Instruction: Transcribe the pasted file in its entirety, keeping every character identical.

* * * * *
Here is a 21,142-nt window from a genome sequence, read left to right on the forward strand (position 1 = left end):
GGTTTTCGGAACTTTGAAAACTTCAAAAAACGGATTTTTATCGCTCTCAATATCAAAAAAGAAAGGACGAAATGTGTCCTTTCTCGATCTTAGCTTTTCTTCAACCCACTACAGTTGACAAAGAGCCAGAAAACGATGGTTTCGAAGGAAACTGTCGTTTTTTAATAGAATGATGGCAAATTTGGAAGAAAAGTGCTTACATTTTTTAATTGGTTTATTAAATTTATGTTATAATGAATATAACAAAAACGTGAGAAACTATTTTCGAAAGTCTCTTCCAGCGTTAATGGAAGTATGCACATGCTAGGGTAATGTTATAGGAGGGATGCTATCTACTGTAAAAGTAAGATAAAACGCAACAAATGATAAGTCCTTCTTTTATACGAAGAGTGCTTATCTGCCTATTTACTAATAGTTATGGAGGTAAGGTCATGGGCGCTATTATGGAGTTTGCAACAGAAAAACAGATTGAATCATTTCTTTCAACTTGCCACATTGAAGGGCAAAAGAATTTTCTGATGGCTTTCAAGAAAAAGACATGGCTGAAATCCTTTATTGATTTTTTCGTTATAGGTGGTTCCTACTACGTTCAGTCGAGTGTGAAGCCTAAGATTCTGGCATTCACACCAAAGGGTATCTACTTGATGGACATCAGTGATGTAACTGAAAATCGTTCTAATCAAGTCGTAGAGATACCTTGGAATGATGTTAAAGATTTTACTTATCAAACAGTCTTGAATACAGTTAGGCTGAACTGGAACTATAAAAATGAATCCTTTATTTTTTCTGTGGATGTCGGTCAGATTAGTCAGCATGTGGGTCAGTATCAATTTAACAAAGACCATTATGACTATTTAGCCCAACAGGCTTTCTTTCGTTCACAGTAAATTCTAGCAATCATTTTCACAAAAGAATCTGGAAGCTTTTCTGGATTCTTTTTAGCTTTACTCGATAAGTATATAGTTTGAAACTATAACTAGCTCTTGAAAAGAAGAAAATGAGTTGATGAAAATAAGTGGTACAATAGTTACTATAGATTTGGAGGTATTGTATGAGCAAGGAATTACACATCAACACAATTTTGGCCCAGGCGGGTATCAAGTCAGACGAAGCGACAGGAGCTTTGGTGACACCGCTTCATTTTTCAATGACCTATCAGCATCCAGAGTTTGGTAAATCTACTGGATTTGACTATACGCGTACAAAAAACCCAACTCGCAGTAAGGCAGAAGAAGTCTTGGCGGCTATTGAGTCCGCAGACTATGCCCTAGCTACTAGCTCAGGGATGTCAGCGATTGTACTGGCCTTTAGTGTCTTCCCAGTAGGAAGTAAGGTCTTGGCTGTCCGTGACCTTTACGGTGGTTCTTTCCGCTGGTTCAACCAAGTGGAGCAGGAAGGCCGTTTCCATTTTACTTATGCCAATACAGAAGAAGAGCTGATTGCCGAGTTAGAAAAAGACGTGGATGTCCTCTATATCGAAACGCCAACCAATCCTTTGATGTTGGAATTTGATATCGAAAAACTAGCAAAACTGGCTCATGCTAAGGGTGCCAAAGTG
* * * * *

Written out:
Here is a 21,142-nt window from a genome sequence, read left to right on the forward strand (position 1 = left end):
GGTTTTCGGAACTTTGAAAACTTCAAAAAACGGATTTTTATCGCTCTCAATATCAAAAAAGAAAGGACGAAATGTGTCCTTTCTCGATCTTAGCTTTTCTTCAACCCACTACAGTTGACAAAGAGCCAGAAAACGATGGTTTCGAAGGAAACTGTCGTTTTTTAATAGAATGATGGCAAATTTGGAAGAAAAGTGCTTACATTTTTTAATTGGTTTATTAAATTTATGTTATAATGAATATAACAAAAACGTGAGAAACTATTTTCGAAAGTCTCTTCCAGCGTTAATGGAAGTATGCACATGCTAGGGTAATGTTATAGGAGGGATGCTATCTACTGTAAAAGTAAGATAAAACGCAACAAATGATAAGTCCTTCTTTTATACGAAGAGTGCTTATCTGCCTATTTACTAATAGTTATGGAGGTAAGGTCATGGGCGCTATTATGGAGTTTGCAACAGAAAAACAGATTGAATCATTTCTTTCAACTTGCCACATTGAAGGGCAAAAGAATTTTCTGATGGCTTTCAAGAAAAAGACATGGCTGAAATCCTTTATTGATTTTTTCGTTATAGGTGGTTCCTACTACGTTCAGTCGAGTGTGAAGCCTAAGATTCTGGCATTCACACCAAAGGGTATCTACTTGATGGACATCAGTGATGTAACTGAAAATCGTTCTAATCAAGTCGTAGAGATACCTTGGAATGATGTTAAAGATTTTACTTATCAAACAGTCTTGAATACAGTTAGGCTGAACTGGAACTATAAAAATGAATCCTTTATTTTTTCTGTGGATGTCGGTCAGATTAGTCAGCATGTGGGTCAGTATCAATTTAACAAAGACCATTATGACTATTTAGCCCAACAGGCTTTCTTTCGTTCACAGTAAATTCTAGCAATCATTTTCACAAAAGAATCTGGAAGCTTTTCTGGATTCTTTTTAGCTTTACTCGATAAGTATATAGTTTGAAACTATAACTAGCTCTTGAAAAGAAGAAAATGAGTTGATGAAAATAAGTGGTACAATAGTTACTATAGATTTGGAGGTATTGTATGAGCAAGGAATTACACATCAACACAATTTTGGCCCAGGCGGGTATCAAGTCAGACGAAGCGACAGGAGCTTTGGTGACACCGCTTCATTTTTCAATGACCTATCAGCATCCAGAGTTTGGTAAATCTACTGGATTTGACTATACGCGTACAAAAAACCCAACTCGCAGTAAGGCAGAAGAAGTCTTGGCGGCTATTGAGTCCGCAGACTATGCCCTAGCTACTAGCTCAGGGATGTCAGCGATTGTACTGGCCTTTAGTGTCTTCCCAGTAGGAAGTAAGGTCTTGGCTGTCCGTGACCTTTACGGTGGTTCTTTCCGCTGGTTCAACCAAGTGGAGCAGGAAGGCCGTTTCCATTTTACTTATGCCAATACAGAAGAAGAGCTGATTGCCGAGTTAGAAAAAGACGTGGATGTCCTCTATATCGAAACGCCAACCAATCCTTTGATGTTGGAATTTGATATCGAAAAACTAGCAAAACTGGCTCATGCTAAGGGTGCCAAAGTG